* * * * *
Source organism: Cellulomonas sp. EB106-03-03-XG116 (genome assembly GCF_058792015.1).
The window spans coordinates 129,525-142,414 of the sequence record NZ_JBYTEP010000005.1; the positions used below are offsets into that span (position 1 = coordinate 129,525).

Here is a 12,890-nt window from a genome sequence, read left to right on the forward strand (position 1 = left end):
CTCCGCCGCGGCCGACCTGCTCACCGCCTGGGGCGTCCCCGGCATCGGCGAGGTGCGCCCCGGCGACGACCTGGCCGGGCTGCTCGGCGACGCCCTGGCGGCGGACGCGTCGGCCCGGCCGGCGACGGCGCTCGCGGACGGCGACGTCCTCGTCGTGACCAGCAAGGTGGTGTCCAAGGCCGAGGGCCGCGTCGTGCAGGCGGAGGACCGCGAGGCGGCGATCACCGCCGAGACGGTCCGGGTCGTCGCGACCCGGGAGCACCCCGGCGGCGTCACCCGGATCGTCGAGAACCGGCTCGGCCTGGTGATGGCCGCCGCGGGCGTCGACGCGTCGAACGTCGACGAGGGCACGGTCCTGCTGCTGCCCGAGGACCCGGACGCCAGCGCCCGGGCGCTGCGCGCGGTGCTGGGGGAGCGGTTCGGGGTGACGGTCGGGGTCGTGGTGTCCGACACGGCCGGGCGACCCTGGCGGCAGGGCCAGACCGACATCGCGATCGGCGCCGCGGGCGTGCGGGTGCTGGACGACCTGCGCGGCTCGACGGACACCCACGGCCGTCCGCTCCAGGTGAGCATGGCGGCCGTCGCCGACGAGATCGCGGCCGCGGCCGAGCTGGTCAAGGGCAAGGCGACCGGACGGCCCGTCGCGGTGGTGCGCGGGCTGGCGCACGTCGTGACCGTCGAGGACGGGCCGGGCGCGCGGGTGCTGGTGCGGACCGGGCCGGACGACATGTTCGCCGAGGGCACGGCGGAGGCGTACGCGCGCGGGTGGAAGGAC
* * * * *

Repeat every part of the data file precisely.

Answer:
Source organism: Cellulomonas sp. EB106-03-03-XG116 (genome assembly GCF_058792015.1).
The window spans coordinates 129,525-142,414 of the sequence record NZ_JBYTEP010000005.1; the positions used below are offsets into that span (position 1 = coordinate 129,525).

Here is a 12,890-nt window from a genome sequence, read left to right on the forward strand (position 1 = left end):
CTCCGCCGCGGCCGACCTGCTCACCGCCTGGGGCGTCCCCGGCATCGGCGAGGTGCGCCCCGGCGACGACCTGGCCGGGCTGCTCGGCGACGCCCTGGCGGCGGACGCGTCGGCCCGGCCGGCGACGGCGCTCGCGGACGGCGACGTCCTCGTCGTGACCAGCAAGGTGGTGTCCAAGGCCGAGGGCCGCGTCGTGCAGGCGGAGGACCGCGAGGCGGCGATCACCGCCGAGACGGTCCGGGTCGTCGCGACCCGGGAGCACCCCGGCGGCGTCACCCGGATCGTCGAGAACCGGCTCGGCCTGGTGATGGCCGCCGCGGGCGTCGACGCGTCGAACGTCGACGAGGGCACGGTCCTGCTGCTGCCCGAGGACCCGGACGCCAGCGCCCGGGCGCTGCGCGCGGTGCTGGGGGAGCGGTTCGGGGTGACGGTCGGGGTCGTGGTGTCCGACACGGCCGGGCGACCCTGGCGGCAGGGCCAGACCGACATCGCGATCGGCGCCGCGGGCGTGCGGGTGCTGGACGACCTGCGCGGCTCGACGGACACCCACGGCCGTCCGCTCCAGGTGAGCATGGCGGCCGTCGCCGACGAGATCGCGGCCGCGGCCGAGCTGGTCAAGGGCAAGGCGACCGGACGGCCCGTCGCGGTGGTGCGCGGGCTGGCGCACGTCGTGACCGTCGAGGACGGGCCGGGCGCGCGGGTGCTGGTGCGGACCGGGCCGGACGACATGTTCGCCGAGGGCACGGCGGAGGCGTACGCGCGCGGGTGGAAGGAC